Brother-in-law Can Also be Ordered to Pay Alimony Under Domestic Violence Law, Rules SC

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The Domestic Violence Act, said the top court, was widely worded so as to include every male member in a domestic relationship.

New Delhi: The Supreme Court has held that even a brother-in-law can be ordered to pay maintenance to a woman under the domestic violence law.

According to a bench headed by Justice DY Chandrachud, there is no immunity to any “adult male person” if he happens to be in a domestic relationship with the aggrieved complainant.

The Domestic Violence Act, said the top court, was widely worded so as to include every male member in a domestic relationship. “The substantive part of Section 2(q) of the Act indicates that the expression “respondent” means any adult male person who is, or has been, in a domestic relationship with the aggrieved person and against whom relief has been sought.

The proviso indicates that both, an aggrieved wife or a female living in a relationship in the nature of marriage, may also file a complaint against a relative of the husband or the male partner, as the case may be.

Section 2(f) defines the expression ‘domestic relationship’ to mean a relationship where two persons live or have lived together at any point of time in a shared household when they are related by consanguinity, marriage or through a relationship in the nature of marriage, adoption or are members living together as a joint family.

“All these definitions indicate the width and amplitude of the intent of Parliament in creating both an obligation and a remedy in the terms of the enactment,” held the bench, affirming an order to a man to pay alimony to his brother’s wife and a child.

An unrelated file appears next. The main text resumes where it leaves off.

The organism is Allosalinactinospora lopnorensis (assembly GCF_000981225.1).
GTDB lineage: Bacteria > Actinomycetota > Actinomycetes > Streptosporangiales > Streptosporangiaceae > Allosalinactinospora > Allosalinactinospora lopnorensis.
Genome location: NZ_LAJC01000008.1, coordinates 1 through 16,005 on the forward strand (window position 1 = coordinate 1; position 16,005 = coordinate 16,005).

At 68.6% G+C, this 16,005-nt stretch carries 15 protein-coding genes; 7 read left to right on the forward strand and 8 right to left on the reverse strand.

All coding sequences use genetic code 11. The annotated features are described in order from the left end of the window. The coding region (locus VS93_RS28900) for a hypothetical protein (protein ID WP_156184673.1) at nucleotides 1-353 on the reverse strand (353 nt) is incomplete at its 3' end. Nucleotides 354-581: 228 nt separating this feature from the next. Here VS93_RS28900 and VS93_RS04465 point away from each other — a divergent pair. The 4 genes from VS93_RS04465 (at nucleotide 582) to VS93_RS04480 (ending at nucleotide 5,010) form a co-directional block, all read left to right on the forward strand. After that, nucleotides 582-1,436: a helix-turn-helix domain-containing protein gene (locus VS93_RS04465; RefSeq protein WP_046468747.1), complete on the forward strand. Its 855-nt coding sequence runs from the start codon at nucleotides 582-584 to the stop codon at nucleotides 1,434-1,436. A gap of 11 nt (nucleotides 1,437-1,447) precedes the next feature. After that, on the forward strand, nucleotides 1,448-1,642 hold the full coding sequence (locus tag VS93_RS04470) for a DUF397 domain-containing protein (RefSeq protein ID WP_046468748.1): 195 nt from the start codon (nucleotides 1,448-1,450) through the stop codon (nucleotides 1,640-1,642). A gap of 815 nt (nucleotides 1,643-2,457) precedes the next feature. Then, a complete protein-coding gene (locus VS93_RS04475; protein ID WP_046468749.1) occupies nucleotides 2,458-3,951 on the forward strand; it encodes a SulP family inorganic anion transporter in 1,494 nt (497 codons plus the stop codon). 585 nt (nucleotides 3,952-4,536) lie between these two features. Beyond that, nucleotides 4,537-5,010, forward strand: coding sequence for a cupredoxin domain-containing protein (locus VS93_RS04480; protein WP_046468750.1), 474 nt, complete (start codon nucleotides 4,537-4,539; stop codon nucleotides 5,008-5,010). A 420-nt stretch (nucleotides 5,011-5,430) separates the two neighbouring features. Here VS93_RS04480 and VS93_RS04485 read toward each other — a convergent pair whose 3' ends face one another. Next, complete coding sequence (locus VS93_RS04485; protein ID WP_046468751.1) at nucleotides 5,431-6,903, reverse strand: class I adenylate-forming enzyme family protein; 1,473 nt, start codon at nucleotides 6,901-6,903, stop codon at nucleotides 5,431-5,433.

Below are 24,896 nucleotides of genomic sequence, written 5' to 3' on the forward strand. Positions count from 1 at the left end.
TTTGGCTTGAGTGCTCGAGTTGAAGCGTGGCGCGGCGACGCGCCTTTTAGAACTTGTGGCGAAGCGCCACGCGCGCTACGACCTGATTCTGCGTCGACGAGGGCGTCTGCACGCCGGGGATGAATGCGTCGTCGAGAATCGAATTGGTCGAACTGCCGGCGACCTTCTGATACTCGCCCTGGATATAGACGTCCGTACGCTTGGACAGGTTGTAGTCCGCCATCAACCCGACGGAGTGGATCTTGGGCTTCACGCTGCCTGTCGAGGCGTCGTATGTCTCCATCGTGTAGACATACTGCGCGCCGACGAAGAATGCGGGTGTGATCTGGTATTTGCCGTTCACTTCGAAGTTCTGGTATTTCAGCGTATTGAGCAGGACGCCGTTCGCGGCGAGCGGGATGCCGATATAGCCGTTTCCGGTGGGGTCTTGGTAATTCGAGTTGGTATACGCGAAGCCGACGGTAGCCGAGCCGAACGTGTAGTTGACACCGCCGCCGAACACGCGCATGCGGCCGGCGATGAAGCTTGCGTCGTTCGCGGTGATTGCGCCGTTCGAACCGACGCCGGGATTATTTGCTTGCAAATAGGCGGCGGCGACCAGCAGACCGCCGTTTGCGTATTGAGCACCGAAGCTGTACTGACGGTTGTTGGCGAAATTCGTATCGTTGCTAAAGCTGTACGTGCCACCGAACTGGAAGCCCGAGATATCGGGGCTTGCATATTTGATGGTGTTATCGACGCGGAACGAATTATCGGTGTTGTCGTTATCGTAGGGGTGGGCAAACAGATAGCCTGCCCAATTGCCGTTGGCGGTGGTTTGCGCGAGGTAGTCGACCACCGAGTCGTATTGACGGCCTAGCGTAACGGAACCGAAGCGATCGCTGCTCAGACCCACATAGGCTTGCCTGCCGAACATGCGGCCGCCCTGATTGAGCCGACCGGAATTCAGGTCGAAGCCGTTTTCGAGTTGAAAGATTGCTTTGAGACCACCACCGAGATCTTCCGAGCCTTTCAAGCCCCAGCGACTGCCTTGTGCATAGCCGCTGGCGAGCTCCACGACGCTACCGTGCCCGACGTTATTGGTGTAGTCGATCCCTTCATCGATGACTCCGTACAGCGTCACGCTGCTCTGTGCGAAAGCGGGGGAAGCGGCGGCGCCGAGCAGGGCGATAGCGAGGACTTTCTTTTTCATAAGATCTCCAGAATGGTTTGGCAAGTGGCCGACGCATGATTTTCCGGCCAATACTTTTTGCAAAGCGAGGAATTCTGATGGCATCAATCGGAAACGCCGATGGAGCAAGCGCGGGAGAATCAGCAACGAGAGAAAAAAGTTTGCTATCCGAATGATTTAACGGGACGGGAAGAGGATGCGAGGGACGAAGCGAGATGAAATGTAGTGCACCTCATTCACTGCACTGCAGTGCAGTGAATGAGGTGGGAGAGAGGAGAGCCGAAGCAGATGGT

The court dismissed the appeal moved against an interim order of the Punjab and Haryana High Court, which had directed the brother-in-law to pay Rs 4,000 to his deceased brother’s wife and another Rs 2,000 to his niece as monthly maintenance.

The bench found favour with the approach of the subordinate courts, which had taken into account that before the woman’s husband death, the joint family lived in an ancestral house at Panipat. Her husband and his brother ran a grocery store together as well before the former’s demise and the earnings were divided equally.

The brother-in-law contended that there was no lawful basis under the provisions of the Act to fasten liability on the appellant, who is the brother of the deceased spouse.

But the apex court, citing Section 12 of the Act, underscored that the magistrate has been empowered to pass orders necessary to provide succour to an aggrieved woman, and in this case, there are sufficient averments made by the complainant to be awarded the monthly maintenance.